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The Abbreviated Mental Test Score (AMTS) was introduced by Hodkinson in 1972 to quickly assess elderly patients for the possibility of dementia. The test has utility across a range of acute and outpatient settings. It has been tested on an Australian sample of patients.263 The test takes 5 minutes and must include all 10 questions. Maximum score is 10. A score of less than 7 or 8 suggests cognitive impairment. The test can differentiate normal from cognitively impaired but is not reliable in identifying delirium.264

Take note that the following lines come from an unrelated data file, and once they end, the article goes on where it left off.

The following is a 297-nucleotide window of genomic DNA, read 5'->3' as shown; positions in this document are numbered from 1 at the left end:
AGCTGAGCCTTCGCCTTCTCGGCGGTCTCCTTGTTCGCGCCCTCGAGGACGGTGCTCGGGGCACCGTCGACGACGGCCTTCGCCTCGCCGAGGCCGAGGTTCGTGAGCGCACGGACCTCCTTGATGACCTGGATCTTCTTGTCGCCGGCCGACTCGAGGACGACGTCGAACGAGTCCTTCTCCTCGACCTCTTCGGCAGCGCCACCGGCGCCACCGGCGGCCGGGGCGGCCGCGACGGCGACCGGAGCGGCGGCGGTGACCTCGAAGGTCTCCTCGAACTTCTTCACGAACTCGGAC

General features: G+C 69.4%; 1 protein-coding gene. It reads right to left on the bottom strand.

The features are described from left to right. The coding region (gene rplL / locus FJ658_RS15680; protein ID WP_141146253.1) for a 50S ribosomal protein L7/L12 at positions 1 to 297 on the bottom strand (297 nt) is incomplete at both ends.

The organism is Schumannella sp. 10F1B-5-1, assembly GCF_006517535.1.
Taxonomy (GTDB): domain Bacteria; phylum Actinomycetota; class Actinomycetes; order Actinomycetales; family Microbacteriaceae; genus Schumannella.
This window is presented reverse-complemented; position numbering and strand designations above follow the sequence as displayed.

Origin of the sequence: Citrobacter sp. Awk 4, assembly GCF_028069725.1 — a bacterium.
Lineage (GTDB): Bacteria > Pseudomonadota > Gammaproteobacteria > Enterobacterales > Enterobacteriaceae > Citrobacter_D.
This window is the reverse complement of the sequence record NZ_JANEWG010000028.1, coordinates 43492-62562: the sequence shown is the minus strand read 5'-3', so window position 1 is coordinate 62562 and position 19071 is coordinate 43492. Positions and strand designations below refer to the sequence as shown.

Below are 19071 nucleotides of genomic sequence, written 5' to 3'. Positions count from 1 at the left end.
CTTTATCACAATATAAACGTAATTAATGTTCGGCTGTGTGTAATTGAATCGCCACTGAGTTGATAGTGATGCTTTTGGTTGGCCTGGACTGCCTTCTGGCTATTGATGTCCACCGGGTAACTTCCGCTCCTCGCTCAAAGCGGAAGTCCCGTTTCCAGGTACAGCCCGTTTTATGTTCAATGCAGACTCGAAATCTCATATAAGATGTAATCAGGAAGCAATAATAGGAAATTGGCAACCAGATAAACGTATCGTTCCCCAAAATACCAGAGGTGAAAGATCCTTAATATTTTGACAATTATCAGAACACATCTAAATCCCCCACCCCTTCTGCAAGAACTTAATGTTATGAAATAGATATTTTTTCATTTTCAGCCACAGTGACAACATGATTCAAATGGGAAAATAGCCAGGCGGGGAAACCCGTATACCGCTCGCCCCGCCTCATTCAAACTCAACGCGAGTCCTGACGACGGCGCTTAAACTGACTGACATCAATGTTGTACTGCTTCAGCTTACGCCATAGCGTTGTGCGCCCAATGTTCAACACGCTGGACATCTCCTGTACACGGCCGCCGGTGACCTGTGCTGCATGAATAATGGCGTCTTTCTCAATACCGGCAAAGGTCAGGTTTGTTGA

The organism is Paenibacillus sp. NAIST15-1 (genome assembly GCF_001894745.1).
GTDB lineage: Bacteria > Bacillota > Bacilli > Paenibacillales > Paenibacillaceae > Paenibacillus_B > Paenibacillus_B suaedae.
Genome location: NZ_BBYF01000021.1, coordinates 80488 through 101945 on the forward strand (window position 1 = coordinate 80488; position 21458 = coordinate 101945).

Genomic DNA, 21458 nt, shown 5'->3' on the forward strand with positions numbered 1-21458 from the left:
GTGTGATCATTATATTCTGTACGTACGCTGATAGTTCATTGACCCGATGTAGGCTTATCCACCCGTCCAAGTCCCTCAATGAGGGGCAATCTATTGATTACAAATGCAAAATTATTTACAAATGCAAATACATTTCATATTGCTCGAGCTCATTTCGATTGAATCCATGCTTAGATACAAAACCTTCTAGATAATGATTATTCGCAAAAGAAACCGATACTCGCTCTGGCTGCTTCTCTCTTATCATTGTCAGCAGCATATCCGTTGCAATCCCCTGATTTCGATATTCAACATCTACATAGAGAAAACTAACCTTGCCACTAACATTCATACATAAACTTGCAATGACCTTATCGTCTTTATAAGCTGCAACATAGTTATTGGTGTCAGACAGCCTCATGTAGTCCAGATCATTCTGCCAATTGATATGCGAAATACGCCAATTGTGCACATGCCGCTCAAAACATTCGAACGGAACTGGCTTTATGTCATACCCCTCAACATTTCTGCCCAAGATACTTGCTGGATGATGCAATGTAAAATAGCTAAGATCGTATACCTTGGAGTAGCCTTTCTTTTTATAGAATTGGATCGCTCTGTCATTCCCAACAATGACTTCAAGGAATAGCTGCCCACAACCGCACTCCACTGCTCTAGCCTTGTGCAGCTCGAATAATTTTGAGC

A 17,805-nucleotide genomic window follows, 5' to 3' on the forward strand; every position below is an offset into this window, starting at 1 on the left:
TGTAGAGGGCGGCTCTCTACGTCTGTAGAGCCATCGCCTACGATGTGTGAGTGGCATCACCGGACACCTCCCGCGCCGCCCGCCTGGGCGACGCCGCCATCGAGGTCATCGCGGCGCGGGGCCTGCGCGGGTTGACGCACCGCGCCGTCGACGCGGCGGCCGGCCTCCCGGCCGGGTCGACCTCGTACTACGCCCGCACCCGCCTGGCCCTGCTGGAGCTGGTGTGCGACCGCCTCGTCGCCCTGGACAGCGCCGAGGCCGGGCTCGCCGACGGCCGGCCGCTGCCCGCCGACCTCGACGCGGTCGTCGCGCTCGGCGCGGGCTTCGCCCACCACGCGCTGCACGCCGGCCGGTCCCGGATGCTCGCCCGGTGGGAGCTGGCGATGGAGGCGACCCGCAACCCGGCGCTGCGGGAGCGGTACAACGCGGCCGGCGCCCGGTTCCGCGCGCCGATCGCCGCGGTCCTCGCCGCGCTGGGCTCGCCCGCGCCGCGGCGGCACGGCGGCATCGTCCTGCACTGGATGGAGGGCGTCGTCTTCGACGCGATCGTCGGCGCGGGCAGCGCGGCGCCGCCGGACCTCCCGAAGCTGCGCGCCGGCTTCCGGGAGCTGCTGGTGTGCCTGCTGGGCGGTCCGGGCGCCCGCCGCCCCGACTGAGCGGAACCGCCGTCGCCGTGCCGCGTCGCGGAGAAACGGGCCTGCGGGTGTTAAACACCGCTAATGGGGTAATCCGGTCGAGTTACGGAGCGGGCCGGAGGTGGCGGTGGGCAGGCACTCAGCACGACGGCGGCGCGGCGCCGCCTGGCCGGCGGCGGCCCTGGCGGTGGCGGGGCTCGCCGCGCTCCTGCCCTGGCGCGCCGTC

|Score 0 or 1
1. How old are you?
2. What is the nearest hour?
3. Address for recall at the end of test - this should be repeated by the patient, eg. 42 west Terrace
5. What year is it?
What is the name of this place?
6. Can the patient recognise two relevant persons (eg. nurse/doctor)
7. What is the date of your birth?
8. When was the second World war?
9. Who is the present prime minister?
10 Count down from 20 to 1 (no errors, no cues)
Source: Hodkinson HM. Evaluation of a mental test score for assessment of mental impairment in the elderly. Age Ageing 1972;1:233–8